Six years later, after Sonny retired from the NBA and Lola completed an 18-month mission for the church in Tonga, they married and settled in a blue-collar section on Chicago's South Side. There, for more than 20 years, Sonny has run a nonprofit that puts on basketball camps and sponsors teams for underprivileged kids. Although he never converted, he and his family have attended the Mormon church in Hyde Park for years. Jabari, like his three older siblings, was baptized there. But he learned more than religion at the church. He learned to play basketball. "That's where Jabari became Jabari," says his brother, Christian, 24. "His first dunk was in that building."
Like most Mormon churches, the one in Hyde Park has a small indoor basketball court. When Jabari was in grammar school, Christian started taking him there to play one-on-one. The Parkers lived in a neighborhood where gunfire and street crime were not unusual. "We couldn't play at our local playground," Jabari says.
Recognizing how much the Parker brothers loved basketball, the bishop slipped Christian a key to the church. At night, if there was no school the next day, Christian and Jabari would wait till their parents were asleep before going to the gym. "We'd play for three hours straight," Jabari says. "We were very competitive." So competitive that the brothers occasionally would bump and bang each other until Christian was too tired to drive home. Then they slept on couches in the lobby. Once, when the cleaning lady showed up at 6 a.m., the boys woke up and played a little more before going home.
"Jabari never wanted to leave the gym," says Christian. "I'd beat him game after game, because I was older and stronger. But he'd keep coming back."
The first time Lola discovered that her boys hadn't come home, she placed frantic unanswered calls to Christian's cellphone. Then she called a friend who lives across the street from the church, who told her that Christian's car was parked outside. From then on, whenever the boys went missing at night, she knew they were safe.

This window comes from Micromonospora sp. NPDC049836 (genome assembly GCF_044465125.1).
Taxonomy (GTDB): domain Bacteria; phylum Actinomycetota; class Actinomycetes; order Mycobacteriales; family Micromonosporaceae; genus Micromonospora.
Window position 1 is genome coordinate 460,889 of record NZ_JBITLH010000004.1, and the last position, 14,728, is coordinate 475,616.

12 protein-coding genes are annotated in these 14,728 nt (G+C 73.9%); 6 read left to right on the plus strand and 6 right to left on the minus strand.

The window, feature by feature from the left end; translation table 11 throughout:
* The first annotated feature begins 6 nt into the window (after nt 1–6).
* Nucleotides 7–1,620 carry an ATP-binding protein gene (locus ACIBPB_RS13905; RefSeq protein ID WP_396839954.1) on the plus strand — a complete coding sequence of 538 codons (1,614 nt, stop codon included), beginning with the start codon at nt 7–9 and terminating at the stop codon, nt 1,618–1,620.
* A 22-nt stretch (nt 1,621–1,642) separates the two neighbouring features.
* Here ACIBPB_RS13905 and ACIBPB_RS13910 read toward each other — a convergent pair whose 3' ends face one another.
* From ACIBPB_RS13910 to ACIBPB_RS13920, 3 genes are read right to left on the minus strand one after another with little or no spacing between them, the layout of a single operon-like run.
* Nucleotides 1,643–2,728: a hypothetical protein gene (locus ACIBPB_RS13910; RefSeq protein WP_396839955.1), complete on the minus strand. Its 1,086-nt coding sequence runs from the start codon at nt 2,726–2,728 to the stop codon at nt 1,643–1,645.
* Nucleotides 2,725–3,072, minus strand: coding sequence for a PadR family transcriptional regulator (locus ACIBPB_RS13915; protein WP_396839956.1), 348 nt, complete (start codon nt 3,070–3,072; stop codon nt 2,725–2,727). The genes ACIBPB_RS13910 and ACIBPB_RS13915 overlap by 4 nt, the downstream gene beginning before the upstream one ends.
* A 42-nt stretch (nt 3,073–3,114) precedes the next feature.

One night when Jabari was in middle school, he dunked for the first time. One of the rims in the church gym is still bent from the ensuing years of Jabari's dunks. The other rim is straight: That's where he honed his jump shot. "The church was our safe haven," says Christian.
But the gym had another significance for Jabari. "There were images of Christ everywhere," he says. "There was a special spirit there, because we were at a church. So we didn't do things there that we might do outside a church." Today one of those paintings that hung from the church's walls—one of Christ telling a rich man that in order to obtain eternal life he must sell all that he has and give to the poor—hangs in the Parkers' home.
In 2007, Simeon coach Robert Smith had the best team in Illinois. He also had the best player: senior point guard Derrick Rose. One afternoon Sonny Parker walked into the Simeon gym and introduced Jabari, then a 6'2" 11-year-old, to Smith. At Sonny's request Smith invited the boy to run with Rose and the rest of the varsity. "I let Jabari see what he would eventually be up against," Smith says. "He was very skilled and handled the ball extremely well. He did stuff that normal sixth-graders just don't do."
When it came time for Jabari to choose a high school, Smith got another visit from Sonny, informing him that Jabari was coming to Simeon. "I didn't recruit Jabari," says Smith. "The Parkers recruited me." Then Smith got an unexpected visit from Lola.
"Jabari is a student-athlete," she said. "That means he's a student first. Second, this young man is into his church. He's a devoted Mormon. I don't want any special privileges for my son. But he will go to church every Sunday."